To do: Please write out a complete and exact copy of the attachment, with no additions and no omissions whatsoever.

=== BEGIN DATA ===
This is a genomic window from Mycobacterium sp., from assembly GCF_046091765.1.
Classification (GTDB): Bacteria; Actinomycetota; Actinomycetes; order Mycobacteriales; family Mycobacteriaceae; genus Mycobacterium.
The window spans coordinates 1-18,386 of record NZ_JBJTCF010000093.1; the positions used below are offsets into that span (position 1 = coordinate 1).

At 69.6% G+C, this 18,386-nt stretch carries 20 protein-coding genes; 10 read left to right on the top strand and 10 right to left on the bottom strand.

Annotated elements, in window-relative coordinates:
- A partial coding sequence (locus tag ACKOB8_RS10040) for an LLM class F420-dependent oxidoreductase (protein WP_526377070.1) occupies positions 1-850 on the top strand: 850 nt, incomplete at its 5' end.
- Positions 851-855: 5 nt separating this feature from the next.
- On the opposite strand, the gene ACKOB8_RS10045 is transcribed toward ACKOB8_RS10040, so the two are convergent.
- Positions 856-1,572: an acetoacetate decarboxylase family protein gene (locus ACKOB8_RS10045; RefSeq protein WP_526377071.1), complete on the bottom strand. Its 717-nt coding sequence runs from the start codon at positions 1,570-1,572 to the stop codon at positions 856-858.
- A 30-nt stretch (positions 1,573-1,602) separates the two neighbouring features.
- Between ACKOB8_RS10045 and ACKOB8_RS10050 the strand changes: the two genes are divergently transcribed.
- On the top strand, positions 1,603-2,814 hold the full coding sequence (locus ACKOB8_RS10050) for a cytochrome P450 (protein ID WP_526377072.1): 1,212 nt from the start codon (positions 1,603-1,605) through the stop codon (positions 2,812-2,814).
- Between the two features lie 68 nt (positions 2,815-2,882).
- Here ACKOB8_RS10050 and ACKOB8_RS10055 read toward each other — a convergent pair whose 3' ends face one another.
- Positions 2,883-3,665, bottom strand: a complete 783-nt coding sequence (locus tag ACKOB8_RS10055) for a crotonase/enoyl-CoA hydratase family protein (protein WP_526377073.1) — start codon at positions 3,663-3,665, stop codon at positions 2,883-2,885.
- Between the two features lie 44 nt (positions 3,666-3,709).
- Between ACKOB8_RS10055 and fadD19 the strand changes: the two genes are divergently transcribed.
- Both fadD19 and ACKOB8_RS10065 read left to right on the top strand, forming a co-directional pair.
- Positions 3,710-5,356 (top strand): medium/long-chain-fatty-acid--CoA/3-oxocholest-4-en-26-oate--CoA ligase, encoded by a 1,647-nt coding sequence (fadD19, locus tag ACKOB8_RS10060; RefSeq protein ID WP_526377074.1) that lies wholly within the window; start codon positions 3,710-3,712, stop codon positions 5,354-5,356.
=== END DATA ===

This is a genomic window from Mycobacterium sp., from assembly GCF_046091765.1.
Classification (GTDB): Bacteria; Actinomycetota; Actinomycetes; order Mycobacteriales; family Mycobacteriaceae; genus Mycobacterium.
The window spans coordinates 1-18,386 of record NZ_JBJTCF010000093.1; the positions used below are offsets into that span (position 1 = coordinate 1).

At 69.6% G+C, this 18,386-nt stretch carries 20 protein-coding genes; 10 read left to right on the top strand and 10 right to left on the bottom strand.

Annotated elements, in window-relative coordinates:
- A partial coding sequence (locus tag ACKOB8_RS10040) for an LLM class F420-dependent oxidoreductase (protein WP_526377070.1) occupies positions 1-850 on the top strand: 850 nt, incomplete at its 5' end.
- Positions 851-855: 5 nt separating this feature from the next.
- On the opposite strand, the gene ACKOB8_RS10045 is transcribed toward ACKOB8_RS10040, so the two are convergent.
- Positions 856-1,572: an acetoacetate decarboxylase family protein gene (locus ACKOB8_RS10045; RefSeq protein WP_526377071.1), complete on the bottom strand. Its 717-nt coding sequence runs from the start codon at positions 1,570-1,572 to the stop codon at positions 856-858.
- A 30-nt stretch (positions 1,573-1,602) separates the two neighbouring features.
- Between ACKOB8_RS10045 and ACKOB8_RS10050 the strand changes: the two genes are divergently transcribed.
- On the top strand, positions 1,603-2,814 hold the full coding sequence (locus ACKOB8_RS10050) for a cytochrome P450 (protein ID WP_526377072.1): 1,212 nt from the start codon (positions 1,603-1,605) through the stop codon (positions 2,812-2,814).
- Between the two features lie 68 nt (positions 2,815-2,882).
- Here ACKOB8_RS10050 and ACKOB8_RS10055 read toward each other — a convergent pair whose 3' ends face one another.
- Positions 2,883-3,665, bottom strand: a complete 783-nt coding sequence (locus tag ACKOB8_RS10055) for a crotonase/enoyl-CoA hydratase family protein (protein WP_526377073.1) — start codon at positions 3,663-3,665, stop codon at positions 2,883-2,885.
- Between the two features lie 44 nt (positions 3,666-3,709).
- Between ACKOB8_RS10055 and fadD19 the strand changes: the two genes are divergently transcribed.
- Both fadD19 and ACKOB8_RS10065 read left to right on the top strand, forming a co-directional pair.
- Positions 3,710-5,356 (top strand): medium/long-chain-fatty-acid--CoA/3-oxocholest-4-en-26-oate--CoA ligase, encoded by a 1,647-nt coding sequence (fadD19, locus tag ACKOB8_RS10060; RefSeq protein ID WP_526377074.1) that lies wholly within the window; start codon positions 3,710-3,712, stop codon positions 5,354-5,356.